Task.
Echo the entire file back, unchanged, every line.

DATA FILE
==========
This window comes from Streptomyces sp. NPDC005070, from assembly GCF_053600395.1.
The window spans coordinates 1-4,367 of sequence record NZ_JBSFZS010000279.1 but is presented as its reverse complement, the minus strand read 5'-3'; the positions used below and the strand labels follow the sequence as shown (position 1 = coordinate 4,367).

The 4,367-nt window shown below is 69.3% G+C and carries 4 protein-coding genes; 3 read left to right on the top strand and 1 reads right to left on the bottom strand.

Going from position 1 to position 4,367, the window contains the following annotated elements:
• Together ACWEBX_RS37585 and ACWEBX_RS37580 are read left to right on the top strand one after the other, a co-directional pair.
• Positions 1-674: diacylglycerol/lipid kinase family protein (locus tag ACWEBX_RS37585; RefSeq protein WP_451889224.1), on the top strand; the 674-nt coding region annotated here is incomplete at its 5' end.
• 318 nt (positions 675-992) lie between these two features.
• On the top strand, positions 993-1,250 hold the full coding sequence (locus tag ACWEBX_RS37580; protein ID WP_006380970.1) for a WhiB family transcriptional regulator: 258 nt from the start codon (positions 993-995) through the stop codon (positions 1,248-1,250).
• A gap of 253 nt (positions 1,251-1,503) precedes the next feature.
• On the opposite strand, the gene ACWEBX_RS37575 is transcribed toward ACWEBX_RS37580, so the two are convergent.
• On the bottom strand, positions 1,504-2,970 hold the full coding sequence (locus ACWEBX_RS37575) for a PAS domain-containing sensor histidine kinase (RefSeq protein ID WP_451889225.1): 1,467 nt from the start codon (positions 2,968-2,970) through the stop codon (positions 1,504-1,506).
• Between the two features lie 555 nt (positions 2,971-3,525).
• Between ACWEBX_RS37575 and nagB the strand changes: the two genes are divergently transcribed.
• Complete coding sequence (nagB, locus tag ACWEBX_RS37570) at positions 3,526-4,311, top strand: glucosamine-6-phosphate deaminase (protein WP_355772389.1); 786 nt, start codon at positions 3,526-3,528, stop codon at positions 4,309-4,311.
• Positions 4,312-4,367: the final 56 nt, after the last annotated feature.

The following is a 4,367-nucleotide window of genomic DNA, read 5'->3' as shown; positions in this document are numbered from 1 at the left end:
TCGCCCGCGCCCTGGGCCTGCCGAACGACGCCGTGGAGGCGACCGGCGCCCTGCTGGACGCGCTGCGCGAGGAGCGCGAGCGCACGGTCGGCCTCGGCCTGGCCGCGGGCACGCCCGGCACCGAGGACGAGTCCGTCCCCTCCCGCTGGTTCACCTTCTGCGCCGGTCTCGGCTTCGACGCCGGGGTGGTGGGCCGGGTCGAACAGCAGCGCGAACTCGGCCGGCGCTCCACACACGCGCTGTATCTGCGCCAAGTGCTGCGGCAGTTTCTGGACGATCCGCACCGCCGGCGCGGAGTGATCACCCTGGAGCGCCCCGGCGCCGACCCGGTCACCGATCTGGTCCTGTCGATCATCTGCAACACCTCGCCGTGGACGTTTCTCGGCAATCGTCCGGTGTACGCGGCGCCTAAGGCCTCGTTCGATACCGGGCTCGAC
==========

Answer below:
This window comes from Streptomyces sp. NPDC005070, from assembly GCF_053600395.1.
The window spans coordinates 1-4,367 of sequence record NZ_JBSFZS010000279.1 but is presented as its reverse complement, the minus strand read 5'-3'; the positions used below and the strand labels follow the sequence as shown (position 1 = coordinate 4,367).

The 4,367-nt window shown below is 69.3% G+C and carries 4 protein-coding genes; 3 read left to right on the top strand and 1 reads right to left on the bottom strand.

Going from position 1 to position 4,367, the window contains the following annotated elements:
• Together ACWEBX_RS37585 and ACWEBX_RS37580 are read left to right on the top strand one after the other, a co-directional pair.
• Positions 1-674: diacylglycerol/lipid kinase family protein (locus tag ACWEBX_RS37585; RefSeq protein WP_451889224.1), on the top strand; the 674-nt coding region annotated here is incomplete at its 5' end.
• 318 nt (positions 675-992) lie between these two features.
• On the top strand, positions 993-1,250 hold the full coding sequence (locus tag ACWEBX_RS37580; protein ID WP_006380970.1) for a WhiB family transcriptional regulator: 258 nt from the start codon (positions 993-995) through the stop codon (positions 1,248-1,250).
• A gap of 253 nt (positions 1,251-1,503) precedes the next feature.
• On the opposite strand, the gene ACWEBX_RS37575 is transcribed toward ACWEBX_RS37580, so the two are convergent.
• On the bottom strand, positions 1,504-2,970 hold the full coding sequence (locus ACWEBX_RS37575) for a PAS domain-containing sensor histidine kinase (RefSeq protein ID WP_451889225.1): 1,467 nt from the start codon (positions 2,968-2,970) through the stop codon (positions 1,504-1,506).
• Between the two features lie 555 nt (positions 2,971-3,525).
• Between ACWEBX_RS37575 and nagB the strand changes: the two genes are divergently transcribed.
• Complete coding sequence (nagB, locus tag ACWEBX_RS37570) at positions 3,526-4,311, top strand: glucosamine-6-phosphate deaminase (protein WP_355772389.1); 786 nt, start codon at positions 3,526-3,528, stop codon at positions 4,309-4,311.
• Positions 4,312-4,367: the final 56 nt, after the last annotated feature.

The following is a 4,367-nucleotide window of genomic DNA, read 5'->3' as shown; positions in this document are numbered from 1 at the left end:
TCGCCCGCGCCCTGGGCCTGCCGAACGACGCCGTGGAGGCGACCGGCGCCCTGCTGGACGCGCTGCGCGAGGAGCGCGAGCGCACGGTCGGCCTCGGCCTGGCCGCGGGCACGCCCGGCACCGAGGACGAGTCCGTCCCCTCCCGCTGGTTCACCTTCTGCGCCGGTCTCGGCTTCGACGCCGGGGTGGTGGGCCGGGTCGAACAGCAGCGCGAACTCGGCCGGCGCTCCACACACGCGCTGTATCTGCGCCAAGTGCTGCGGCAGTTTCTGGACGATCCGCACCGCCGGCGCGGAGTGATCACCCTGGAGCGCCCCGGCGCCGACCCGGTCACCGATCTGGTCCTGTCGATCATCTGCAACACCTCGCCGTGGACGTTTCTCGGCAATCGTCCGGTGTACGCGGCGCCTAAGGCCTCGTTCGATACCGGGCTCGAC